I've always loved flowers. It's one of my earliest and best memories of childhood. I used to not look forward to visiting my Grandmother because the drive took well over an hour and our car didn't have air conditioning so it was really uncomfortable in Summer. Stopping, on occasion and not always because money used for buying ice cream wasn't commonplace but a special treat, was always part of my "wishing" as we drove back from our weekly visit to Grandma's house. My grandfather passed when I was quite small so I remember my Grandma more than I do him.


Grandma would manage to stew a chicken, another luxury both for her and for us, and in the Spring and Summer, she would always tell me to "Wait just a minute, dear, before you leave. Let me cut some nice, fresh flowers for you." And she did. Lovingly gathered remembrances of a woman quite old (to me) with many grandchildren but always making me feel special with this parting gift. .


My Grandma would wrap the flowers in a wet rag and if I was lucky, some of them would survive the journey in the blazing hot car with windows rolled down making the back seat, where I sat, more like a wind tunnel where you hung on for dear life. Didn't have seatbelts -- back in the day.


She passed at almost 91 when I was pregnant with my first child, a son. I flew back to Mom's from Michigan where we were living; a very rare treat because flying at that time was not like it is today; women dressed up and so did men; it wasn't like a bus ride, it was a very special experience


Grandma had "common" flowers and those that mainly bloomed year after year. Her garden was on the back of her house but that was the entrance you used because that's where the gravel driveway was. Driving up the short hill that led to the house we'd pass a shed that had a sharpening wheel sitting prominently outside. Grandpa always kept his tools well sharpened.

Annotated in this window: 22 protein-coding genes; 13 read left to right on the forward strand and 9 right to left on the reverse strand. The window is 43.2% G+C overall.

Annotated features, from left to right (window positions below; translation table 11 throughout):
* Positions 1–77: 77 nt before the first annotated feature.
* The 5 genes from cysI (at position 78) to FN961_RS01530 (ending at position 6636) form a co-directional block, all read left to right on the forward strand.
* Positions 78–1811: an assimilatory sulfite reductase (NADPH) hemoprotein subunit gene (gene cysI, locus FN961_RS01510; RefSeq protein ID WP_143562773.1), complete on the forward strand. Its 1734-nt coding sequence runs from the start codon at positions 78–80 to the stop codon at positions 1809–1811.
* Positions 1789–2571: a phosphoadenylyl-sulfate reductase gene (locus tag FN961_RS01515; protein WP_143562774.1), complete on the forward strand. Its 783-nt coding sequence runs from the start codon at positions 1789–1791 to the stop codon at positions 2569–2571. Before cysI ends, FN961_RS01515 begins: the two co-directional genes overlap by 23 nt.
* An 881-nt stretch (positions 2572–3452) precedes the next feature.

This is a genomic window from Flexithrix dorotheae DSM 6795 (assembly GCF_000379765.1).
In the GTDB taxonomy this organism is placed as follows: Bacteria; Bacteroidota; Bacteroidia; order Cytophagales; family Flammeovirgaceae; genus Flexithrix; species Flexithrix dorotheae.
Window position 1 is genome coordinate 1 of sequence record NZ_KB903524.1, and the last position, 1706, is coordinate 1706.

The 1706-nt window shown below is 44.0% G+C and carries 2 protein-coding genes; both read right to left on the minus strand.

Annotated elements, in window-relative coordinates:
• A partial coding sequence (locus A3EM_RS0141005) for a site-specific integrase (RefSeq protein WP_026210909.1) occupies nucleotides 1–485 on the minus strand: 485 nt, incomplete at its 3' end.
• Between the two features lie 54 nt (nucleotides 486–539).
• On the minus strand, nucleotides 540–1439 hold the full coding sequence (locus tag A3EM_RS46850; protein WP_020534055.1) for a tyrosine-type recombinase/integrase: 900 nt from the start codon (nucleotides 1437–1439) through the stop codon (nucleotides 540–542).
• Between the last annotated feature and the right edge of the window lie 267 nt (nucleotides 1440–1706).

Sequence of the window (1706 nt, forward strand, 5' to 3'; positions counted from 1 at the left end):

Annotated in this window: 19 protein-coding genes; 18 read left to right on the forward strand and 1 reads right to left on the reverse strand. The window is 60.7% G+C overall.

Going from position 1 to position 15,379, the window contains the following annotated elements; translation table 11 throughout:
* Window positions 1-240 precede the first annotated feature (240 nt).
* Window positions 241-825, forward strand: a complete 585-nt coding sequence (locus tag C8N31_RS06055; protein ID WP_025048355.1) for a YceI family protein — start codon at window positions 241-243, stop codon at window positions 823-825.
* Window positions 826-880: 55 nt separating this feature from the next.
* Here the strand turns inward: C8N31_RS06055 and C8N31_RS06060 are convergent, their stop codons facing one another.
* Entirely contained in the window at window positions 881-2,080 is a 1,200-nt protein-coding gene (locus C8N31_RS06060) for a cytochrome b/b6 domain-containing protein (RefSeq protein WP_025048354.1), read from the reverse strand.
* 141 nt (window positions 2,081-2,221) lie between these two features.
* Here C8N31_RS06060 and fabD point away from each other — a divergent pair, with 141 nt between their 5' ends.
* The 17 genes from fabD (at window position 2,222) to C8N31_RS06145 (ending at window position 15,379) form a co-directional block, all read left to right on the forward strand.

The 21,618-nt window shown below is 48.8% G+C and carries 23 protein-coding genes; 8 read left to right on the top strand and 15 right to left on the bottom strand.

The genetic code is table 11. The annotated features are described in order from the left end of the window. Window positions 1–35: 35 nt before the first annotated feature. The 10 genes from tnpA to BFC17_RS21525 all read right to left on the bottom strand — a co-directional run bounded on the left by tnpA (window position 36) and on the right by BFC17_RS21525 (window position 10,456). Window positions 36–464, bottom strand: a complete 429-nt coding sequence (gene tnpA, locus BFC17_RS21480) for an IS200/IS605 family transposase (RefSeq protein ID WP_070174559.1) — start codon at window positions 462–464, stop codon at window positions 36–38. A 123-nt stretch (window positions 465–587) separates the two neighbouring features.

A little farther over sat the most dreaded area I never wanted to go near but always had to pay a visit during the several hours we'd spend at Grandma and Grandpa's -- the outhouse.


The smell of that area will never leave my memory. And the insects! I hated the idea of going near it by myself and always begged Mom or Dad to go with me, hold the door open a crack and be ready to swat or step on anything that ventured near or (shudder) into the "two seater" where I held my nose and tried to ensure no piece of clothing got near anything it shouldn't.


I remember a concrete walk, short in length and poured by two of Grandma's six sons; they wanted her not to have to walk in dirt or mud when she had to use the outhouse. It didn't go all the way to "the facility", but it helped, I suppose.


As I've grown older, I can't imagine how she did it for as long as she did; she was about 87 when she moved from that little house to live with one of my Aunts. Or maybe she was a even older. I remember it wasn't long after a Spring or Fall when she chopped down a tree next to her house that was getting too big and she couldn't seem to get any of her "boys" to get to doing it, so she did it herself. The trunk was bigger than my fist is today. Did I mention we women are determined and some say "strong headed" in our family?


My Grandma lived to be almost 91 and my mother lived to be 99. What they saw in their lives; the history, the discoveries, the changes!


Roses recently have been for funerals. Red roses for my husband; deep pink roses for my Mom.


My husband gave me roses, red ones, several times during our time together; while we dated and when we were married. Pink roses, a shade deeper than the colors of their dresses, were carried by my bridesmaids; the maid of honors dress and roses were an even deeper shade.